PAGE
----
This plays like a context effect. Aleksandar Vucic wants to push Serbia's interests as he sees fit. Russia is a useful card because it makes it possible to rally some of the nationalists on an internal level and to show that Serbia is not alone on the international scene. If Russia moved further into Ukraine, then the balance of power would certainly change for the Serbs and their relationship with Bosnia. The conflicts are linked, they do not evolve on isolated islands thousands of kilometers away. There are interconnections.

Serbia would therefore have little interest in opening an armed conflict?

There are two aspects. First, to wage a high-intensity war, you need men and a lot of ammunition. I have no doubt that there are nationalist groups who want to fight it out. However, the Balkans today find themselves in a relatively weakened demographic situation. Both the demographic factor and the reservoir of weapons do not argue in favor of a long-term war as we see in Ukraine. In the event of a high-intensity war, I do not see how Serbia could sustainably maintain its gains.

Conversely, the prospect of armed conflict would force Bosnia to make concessions and cede the Serbian republic of its territory. Furthermore, the overall geopolitical situation does not work in favor of Bosnia because the Europeans certainly have less possibility of helping them than two years ago. Production capacity and stocks being directed to Ukraine.

Would Serbia have much to lose in such a conflict?

The less you have to lose, the greater the opportunity to take action. Serbia has already lost Kosovo de facto. It is obvious that a war would postpone its accession to the European Union. Part of public opinion, the youngest, would view this very unfavorably, of course. But the promise of EU enlargement dates from 2003, since then, almost nothing has changed for Serbia. 20 years after this promise, the country is still not a member. On the side of Brussels, there is also fatigue with enlargement which does not encourage Serbia to be optimistic either.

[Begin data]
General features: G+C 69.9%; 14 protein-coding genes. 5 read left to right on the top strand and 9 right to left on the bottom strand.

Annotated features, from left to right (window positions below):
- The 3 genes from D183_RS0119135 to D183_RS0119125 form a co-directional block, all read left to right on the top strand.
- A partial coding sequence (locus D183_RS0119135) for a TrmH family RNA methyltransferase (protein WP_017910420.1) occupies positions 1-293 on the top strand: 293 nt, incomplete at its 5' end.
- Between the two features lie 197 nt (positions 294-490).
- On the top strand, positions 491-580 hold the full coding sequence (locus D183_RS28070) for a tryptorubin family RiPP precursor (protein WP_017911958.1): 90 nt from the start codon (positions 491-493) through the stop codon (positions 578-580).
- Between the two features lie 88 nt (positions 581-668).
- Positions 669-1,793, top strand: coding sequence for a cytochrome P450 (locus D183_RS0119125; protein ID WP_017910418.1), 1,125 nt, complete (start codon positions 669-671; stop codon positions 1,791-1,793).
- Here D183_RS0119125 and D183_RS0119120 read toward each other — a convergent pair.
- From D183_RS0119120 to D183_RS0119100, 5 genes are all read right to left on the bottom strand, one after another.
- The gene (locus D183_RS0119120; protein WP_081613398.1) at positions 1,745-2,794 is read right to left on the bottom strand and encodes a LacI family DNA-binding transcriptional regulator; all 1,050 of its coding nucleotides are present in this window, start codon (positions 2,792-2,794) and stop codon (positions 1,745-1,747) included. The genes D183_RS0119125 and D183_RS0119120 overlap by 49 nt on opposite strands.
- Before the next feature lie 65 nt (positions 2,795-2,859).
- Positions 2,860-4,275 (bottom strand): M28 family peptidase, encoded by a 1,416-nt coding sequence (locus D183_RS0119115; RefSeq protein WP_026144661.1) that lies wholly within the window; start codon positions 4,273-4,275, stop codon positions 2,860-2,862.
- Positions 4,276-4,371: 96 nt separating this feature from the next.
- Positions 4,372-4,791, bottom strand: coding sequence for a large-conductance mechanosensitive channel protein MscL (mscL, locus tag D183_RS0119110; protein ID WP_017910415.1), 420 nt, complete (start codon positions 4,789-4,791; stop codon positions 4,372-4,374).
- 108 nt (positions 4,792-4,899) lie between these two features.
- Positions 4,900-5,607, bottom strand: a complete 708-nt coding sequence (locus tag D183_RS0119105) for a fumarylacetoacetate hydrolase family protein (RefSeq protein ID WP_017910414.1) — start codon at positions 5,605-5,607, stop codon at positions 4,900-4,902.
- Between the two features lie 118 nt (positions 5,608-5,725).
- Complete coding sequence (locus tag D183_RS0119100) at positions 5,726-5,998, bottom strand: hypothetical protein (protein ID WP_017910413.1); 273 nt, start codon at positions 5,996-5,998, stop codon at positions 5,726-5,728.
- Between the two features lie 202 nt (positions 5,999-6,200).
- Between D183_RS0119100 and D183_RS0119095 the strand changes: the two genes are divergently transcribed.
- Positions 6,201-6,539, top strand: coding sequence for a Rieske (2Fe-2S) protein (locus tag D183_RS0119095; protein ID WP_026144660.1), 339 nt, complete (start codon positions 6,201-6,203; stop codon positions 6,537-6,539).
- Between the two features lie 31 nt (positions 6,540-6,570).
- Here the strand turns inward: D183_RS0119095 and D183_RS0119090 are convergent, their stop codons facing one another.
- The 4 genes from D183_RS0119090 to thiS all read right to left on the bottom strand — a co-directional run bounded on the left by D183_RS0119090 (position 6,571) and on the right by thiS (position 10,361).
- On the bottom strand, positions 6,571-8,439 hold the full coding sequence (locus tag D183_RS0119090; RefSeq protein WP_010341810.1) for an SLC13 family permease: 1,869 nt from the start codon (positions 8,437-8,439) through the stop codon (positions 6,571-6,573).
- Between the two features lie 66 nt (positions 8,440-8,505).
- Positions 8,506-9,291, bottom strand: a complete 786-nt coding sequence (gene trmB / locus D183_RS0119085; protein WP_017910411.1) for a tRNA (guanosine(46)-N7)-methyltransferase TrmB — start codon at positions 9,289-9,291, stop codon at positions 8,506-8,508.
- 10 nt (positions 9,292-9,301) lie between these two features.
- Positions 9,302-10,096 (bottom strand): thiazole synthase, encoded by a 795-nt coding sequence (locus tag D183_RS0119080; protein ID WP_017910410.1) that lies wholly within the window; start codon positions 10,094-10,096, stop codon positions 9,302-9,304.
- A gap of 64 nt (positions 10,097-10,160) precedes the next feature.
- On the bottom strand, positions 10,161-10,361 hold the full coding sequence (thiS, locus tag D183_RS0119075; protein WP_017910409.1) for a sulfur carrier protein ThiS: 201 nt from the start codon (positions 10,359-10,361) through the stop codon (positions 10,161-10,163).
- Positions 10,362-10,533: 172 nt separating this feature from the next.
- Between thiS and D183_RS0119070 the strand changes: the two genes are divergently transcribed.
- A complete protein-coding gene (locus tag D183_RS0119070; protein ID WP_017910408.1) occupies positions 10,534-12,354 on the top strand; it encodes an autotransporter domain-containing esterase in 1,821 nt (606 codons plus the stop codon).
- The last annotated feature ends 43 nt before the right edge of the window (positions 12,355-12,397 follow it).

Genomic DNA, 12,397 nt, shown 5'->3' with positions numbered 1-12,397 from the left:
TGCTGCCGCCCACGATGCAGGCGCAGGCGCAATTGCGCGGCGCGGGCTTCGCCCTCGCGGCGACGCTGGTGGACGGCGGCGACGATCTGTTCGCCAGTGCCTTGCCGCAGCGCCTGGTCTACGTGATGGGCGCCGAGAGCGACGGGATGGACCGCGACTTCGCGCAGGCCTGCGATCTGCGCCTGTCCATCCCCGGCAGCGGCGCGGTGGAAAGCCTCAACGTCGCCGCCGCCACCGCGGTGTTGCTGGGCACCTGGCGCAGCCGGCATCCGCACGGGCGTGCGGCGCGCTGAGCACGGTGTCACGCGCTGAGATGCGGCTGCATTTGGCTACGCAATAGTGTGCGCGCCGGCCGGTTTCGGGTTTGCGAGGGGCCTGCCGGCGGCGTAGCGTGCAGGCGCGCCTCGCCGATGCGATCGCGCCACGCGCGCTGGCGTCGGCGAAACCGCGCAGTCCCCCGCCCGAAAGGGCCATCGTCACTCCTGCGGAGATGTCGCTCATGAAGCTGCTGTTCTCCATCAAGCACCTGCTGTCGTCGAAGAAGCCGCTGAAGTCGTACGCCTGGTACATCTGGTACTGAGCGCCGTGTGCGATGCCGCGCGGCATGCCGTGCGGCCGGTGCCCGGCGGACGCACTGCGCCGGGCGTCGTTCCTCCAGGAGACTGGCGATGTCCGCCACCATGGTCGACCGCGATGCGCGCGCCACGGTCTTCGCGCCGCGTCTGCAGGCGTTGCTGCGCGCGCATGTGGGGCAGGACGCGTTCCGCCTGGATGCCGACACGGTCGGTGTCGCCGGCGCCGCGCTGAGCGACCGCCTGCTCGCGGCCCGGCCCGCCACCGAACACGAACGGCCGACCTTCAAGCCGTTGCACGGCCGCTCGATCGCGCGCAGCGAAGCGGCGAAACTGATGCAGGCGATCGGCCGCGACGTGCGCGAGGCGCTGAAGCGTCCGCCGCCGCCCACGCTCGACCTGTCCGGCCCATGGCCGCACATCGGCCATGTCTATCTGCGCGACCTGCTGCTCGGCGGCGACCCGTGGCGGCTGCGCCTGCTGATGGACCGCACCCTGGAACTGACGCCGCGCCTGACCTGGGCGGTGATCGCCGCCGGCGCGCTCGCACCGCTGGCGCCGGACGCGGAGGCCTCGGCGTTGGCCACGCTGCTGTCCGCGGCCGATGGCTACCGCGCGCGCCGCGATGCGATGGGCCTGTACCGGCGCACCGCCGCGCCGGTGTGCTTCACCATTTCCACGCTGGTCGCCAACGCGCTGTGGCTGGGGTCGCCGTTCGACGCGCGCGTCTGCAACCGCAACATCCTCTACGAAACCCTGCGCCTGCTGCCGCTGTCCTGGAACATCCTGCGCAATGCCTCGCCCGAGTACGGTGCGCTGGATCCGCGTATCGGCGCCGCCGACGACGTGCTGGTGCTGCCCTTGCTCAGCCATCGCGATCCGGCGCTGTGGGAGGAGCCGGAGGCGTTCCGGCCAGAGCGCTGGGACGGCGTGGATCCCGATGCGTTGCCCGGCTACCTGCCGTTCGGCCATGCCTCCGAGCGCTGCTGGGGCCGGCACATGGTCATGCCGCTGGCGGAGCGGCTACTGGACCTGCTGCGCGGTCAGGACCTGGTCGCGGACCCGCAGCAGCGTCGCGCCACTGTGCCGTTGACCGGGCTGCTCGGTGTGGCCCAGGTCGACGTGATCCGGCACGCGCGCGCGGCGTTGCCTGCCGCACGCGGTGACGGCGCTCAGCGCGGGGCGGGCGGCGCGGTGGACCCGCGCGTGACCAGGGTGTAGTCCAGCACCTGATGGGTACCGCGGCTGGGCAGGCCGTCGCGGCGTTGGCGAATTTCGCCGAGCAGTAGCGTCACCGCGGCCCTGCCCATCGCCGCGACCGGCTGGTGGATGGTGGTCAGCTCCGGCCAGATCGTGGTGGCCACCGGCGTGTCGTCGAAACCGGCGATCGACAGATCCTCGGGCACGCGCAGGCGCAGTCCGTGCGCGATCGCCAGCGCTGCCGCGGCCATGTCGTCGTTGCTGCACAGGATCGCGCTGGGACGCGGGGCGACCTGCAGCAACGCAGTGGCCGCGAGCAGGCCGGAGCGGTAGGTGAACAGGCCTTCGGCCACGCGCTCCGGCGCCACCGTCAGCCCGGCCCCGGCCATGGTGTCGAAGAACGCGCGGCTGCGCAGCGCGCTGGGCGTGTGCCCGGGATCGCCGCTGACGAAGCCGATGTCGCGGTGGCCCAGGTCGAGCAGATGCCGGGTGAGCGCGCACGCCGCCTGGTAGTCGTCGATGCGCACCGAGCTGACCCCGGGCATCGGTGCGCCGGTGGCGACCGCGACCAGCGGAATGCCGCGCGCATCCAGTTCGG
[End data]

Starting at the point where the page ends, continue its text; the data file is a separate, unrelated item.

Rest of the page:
If I put myself in the place of the Serbian leader, two choices are available to me. Either start a conflict by obtaining an immediate gain and recovering a territory that I consider to be populated by my own people; or continue a hypothetical uncertain accession process, which began 20 years ago, and of which I do not yet see the end. While integrating a European bloc less attractive than twenty years ago and being forced to recognize the independence of Kosovo. From this point of view, the calculation parameters are quite flexible and scalable.

To return to the parallel with Ukraine, 15 days before the start of the war, doubt could persist about the fact that it was only a very muscular negotiation. Five days before the war, on the other hand, doubt no longer existed when the independence of the republics of Donetsk and Lugansk was recognized by Russia. In my opinion, the real phenomenon heralding a war in the Balkans would be the recognition of a form of independence of the Serbian republic of Bosnia. Even below this threshold, there is a potential for war that Europeans must act on very quickly. We are no longer at a time when we can let the situation deteriorate, including in the Balkans.